Chancellor Alistair Darling has reiterated there will be no "giveaways" ahead of the general election, as he prepares to deliver Wednesday's Budget.
"People want to see a sensible, workmanlike Budget," Mr Darling told the BBC.
He added the Budget would emphasise measures to encourage private sector investment and secure long-term economic growth.
He also said that a rise in VAT was "not on the table".
"There is no question of giveaways," Mr Darling said.
"The mood of the times is not for giveaways. People are not daft, they know perfectly well that we need to get borrowing down and secure [economic] recovery."
Mr Darling said there had been signs recently that the economy was improving, with unemployment falling and government borrowing lower than forecast.
But he said there was still a lot of uncertainty, so the Budget would focus on securing future economic growth.
Despite the need cut government borrowing dramatically, Mr Darling stressed the need for the UK's taxation system to remain internationally competitive. To this end, he said there would be no rise in VAT.
Shadow chief secretary to the Treasury Philip Hammond, also speaking to the BBC, said the Conservatives would also favour spending cuts as opposed to tax rises to cut debt levels.
"The burden of adjustment has to be on the spending side," he said.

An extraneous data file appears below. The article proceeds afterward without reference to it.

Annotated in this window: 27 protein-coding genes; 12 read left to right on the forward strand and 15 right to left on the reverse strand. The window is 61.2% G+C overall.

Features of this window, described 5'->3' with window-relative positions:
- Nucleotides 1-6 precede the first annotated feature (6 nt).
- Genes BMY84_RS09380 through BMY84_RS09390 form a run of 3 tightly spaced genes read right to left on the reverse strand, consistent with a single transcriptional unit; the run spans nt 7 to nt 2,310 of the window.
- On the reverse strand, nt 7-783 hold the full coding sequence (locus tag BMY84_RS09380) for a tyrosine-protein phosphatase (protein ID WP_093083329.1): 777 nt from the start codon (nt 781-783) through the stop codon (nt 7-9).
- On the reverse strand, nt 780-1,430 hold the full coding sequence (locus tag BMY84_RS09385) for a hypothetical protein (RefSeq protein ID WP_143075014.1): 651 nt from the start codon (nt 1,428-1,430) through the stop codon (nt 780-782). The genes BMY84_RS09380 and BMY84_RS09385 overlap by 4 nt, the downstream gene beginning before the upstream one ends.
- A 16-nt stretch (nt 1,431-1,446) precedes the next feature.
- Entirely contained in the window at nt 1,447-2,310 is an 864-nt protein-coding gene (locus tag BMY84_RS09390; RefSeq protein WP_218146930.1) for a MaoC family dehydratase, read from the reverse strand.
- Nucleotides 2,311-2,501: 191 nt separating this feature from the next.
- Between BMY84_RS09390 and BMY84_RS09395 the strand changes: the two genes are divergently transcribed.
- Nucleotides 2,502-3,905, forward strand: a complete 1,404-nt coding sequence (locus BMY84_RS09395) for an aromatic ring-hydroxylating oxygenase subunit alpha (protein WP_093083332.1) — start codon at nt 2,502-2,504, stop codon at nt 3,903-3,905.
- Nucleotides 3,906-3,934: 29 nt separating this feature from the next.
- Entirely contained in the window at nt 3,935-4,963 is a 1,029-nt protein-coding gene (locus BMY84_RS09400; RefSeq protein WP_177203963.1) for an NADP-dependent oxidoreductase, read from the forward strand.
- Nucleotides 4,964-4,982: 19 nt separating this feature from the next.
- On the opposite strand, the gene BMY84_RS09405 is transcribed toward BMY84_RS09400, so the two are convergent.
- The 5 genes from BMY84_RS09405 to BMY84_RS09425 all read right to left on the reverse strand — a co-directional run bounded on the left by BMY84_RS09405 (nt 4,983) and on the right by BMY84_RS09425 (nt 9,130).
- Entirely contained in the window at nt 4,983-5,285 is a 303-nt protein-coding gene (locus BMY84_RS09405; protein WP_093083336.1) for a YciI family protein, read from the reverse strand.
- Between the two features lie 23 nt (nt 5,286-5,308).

The government plans to halve the budget deficit - which is one of the highest in Europe and is expected to hit about 12.6% of GDP this financial year, well above the European Union (EU) target of 3% - over the next four years.
Last week, the EU criticised the plans for not being ambitious enough.
The Conservatives also argue that cuts need to be made more quickly.
But figures released on Thursday showed that government borrowing for the year to the end of March is running at £132bn for the year-to-date, suggesting that full-year borrowing could come in well below the government's forecast of £178bn.
There had been some suggestions that lower borrowing could give the chancellor some room for pre-election giveaways.
March figures show that 2.45 million people in the UK are unemployed, 33,000 fewer than February's figure.
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